Myth: The convention would turn the oceans over to the United Nations.
This is completely and utterly false; not a drop of ocean water nor an ounce of oceans resources would be turned over to the United Nations. To the contrary, the convention disappointed extreme internationalists who believed in "blue helmet" solutions to oceans issues. It placed all coastal resources of the water column and the continental shelf under coastal nation, rather than international, jurisdiction. And it maintained and strengthened freedom of navigation on the world's oceans. These critical issues in the negotiation, by far the most important, hugely strengthened national sovereign rights. Even the ISA that the convention created is an independent international authority, supported by the United States, and is necessary to provide stability of property rights to deep seabed minerals owned by no other nation. Without such an authority providing exclusive property rights to seabed mine sites of the deep ocean floor, seabed mining, including that by U.S. interests, would never be realized. And remember that this body is limited to the mineral resources of the deep seabed beyond national jurisdiction that have yet to be mined, in contrast with the billions of dollars in fisheries, oil and gas production on the continental margins, all of which are under national jurisdiction.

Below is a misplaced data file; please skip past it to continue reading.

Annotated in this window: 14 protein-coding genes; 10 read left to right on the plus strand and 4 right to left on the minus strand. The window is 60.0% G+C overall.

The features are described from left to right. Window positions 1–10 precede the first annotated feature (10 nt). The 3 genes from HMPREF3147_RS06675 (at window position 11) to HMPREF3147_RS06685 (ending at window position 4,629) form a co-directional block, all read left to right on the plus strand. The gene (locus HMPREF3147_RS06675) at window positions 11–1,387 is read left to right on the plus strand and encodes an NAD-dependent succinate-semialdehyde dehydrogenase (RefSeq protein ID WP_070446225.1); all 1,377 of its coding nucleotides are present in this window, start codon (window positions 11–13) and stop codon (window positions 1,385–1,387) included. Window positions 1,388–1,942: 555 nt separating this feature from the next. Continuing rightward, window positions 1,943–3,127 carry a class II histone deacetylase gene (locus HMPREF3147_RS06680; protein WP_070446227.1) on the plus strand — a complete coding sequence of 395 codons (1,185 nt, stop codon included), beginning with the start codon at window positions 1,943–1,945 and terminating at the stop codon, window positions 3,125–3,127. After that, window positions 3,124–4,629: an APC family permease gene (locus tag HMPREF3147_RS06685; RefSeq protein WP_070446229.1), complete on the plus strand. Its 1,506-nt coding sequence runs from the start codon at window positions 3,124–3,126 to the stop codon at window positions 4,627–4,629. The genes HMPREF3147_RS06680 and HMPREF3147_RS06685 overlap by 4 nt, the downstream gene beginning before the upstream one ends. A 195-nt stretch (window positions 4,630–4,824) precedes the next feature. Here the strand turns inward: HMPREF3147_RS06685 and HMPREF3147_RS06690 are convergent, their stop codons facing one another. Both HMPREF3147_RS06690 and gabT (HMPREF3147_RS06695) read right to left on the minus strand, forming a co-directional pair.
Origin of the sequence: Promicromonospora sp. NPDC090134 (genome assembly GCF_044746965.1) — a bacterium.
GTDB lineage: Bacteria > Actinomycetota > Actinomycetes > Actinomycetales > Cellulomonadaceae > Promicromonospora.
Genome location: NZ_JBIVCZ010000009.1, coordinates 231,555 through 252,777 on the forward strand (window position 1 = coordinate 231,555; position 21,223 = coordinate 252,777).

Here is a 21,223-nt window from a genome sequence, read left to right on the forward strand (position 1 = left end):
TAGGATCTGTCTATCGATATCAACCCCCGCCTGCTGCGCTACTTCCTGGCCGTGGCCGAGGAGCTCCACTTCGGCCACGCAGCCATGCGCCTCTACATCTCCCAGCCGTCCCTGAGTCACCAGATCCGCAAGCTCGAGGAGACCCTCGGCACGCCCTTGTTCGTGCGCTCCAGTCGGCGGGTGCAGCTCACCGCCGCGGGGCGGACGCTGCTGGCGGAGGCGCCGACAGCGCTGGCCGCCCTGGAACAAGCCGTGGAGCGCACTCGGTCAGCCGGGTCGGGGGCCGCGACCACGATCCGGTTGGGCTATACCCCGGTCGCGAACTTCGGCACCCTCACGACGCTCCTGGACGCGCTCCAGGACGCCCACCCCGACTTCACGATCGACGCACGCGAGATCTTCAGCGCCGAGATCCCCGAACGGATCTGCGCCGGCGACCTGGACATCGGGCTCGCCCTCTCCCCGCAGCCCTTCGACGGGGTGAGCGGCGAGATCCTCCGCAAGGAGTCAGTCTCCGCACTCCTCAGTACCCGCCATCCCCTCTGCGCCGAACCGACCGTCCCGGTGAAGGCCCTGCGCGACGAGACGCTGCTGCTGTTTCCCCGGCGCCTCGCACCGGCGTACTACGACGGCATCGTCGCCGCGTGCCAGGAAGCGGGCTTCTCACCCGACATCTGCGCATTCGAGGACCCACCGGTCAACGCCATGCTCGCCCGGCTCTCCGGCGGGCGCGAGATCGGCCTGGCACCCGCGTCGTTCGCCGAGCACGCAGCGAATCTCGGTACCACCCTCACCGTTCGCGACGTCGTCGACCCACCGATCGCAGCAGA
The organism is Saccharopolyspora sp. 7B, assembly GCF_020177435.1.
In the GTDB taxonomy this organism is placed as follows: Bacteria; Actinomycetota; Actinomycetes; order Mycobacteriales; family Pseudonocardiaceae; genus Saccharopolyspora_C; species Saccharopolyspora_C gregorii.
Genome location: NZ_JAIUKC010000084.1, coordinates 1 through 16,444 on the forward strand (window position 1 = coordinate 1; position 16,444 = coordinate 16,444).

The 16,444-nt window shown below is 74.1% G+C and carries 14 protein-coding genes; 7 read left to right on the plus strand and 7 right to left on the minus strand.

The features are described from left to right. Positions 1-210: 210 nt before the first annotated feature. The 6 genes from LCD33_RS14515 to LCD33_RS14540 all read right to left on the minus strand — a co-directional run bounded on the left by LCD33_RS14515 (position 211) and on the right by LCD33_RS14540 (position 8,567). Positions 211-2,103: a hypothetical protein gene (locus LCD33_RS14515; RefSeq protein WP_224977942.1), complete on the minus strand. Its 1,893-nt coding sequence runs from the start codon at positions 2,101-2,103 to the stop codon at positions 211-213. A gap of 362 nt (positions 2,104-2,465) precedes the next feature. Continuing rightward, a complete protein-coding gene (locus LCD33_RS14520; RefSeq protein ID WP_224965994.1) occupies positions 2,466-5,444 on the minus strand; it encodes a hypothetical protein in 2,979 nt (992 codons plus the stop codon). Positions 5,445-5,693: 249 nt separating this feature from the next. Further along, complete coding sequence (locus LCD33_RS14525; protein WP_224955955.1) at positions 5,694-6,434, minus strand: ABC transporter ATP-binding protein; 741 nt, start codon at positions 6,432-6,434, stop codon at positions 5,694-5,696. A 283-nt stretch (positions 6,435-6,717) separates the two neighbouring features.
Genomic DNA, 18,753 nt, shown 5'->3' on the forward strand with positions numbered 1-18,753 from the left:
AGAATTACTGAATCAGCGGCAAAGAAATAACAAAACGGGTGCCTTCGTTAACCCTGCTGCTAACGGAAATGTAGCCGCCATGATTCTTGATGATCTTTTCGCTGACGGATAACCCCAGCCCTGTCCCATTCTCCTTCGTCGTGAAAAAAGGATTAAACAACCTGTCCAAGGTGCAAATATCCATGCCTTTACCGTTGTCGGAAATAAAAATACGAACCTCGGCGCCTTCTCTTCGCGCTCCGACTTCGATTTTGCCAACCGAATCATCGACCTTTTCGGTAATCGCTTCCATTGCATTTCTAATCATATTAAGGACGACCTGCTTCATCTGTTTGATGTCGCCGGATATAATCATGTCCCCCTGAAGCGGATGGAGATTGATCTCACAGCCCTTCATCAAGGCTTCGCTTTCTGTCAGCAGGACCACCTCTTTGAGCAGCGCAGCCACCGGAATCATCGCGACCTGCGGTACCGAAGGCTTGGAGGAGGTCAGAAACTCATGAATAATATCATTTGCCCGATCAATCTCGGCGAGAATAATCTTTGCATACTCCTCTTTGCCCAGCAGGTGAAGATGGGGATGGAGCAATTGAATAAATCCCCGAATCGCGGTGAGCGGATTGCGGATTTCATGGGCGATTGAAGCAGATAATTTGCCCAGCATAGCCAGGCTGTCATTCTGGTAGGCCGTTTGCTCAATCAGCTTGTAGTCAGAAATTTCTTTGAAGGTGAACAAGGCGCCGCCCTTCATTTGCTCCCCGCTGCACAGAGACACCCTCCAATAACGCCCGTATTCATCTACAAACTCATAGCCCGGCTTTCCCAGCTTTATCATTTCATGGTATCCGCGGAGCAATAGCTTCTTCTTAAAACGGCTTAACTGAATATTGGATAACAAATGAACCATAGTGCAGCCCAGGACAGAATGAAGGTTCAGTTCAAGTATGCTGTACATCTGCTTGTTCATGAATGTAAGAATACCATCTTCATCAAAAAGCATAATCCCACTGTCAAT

Myth: The convention "is designed to place fishing rights, deep-sea mining, global pollution and more under the control of a new global bureaucracy ..." (13) This is so erroneous that it would he humorous were it not so insistently advanced by critics. The executive branch, which led U.S. negotiations on the convention and supports the Senate's advice and consent, would never have supported such nonsense. The ISA deals solely with mineral resources beyond national jurisdiction, not with fishing, global pollution or navigation, nor with activities in the water column. If U.S. mining firms are ever to mine the deep seabed, particularly sites under no nation's ownership, it is necessary to create enforceable rights to this end. The United States is already party to hundreds of specialized international organizations. The ISA would be an unremarkable addition, one that after 11 years of operation currently has a staff of 28.
Myth: The convention gives the United Nations its first opportunity to levy taxes.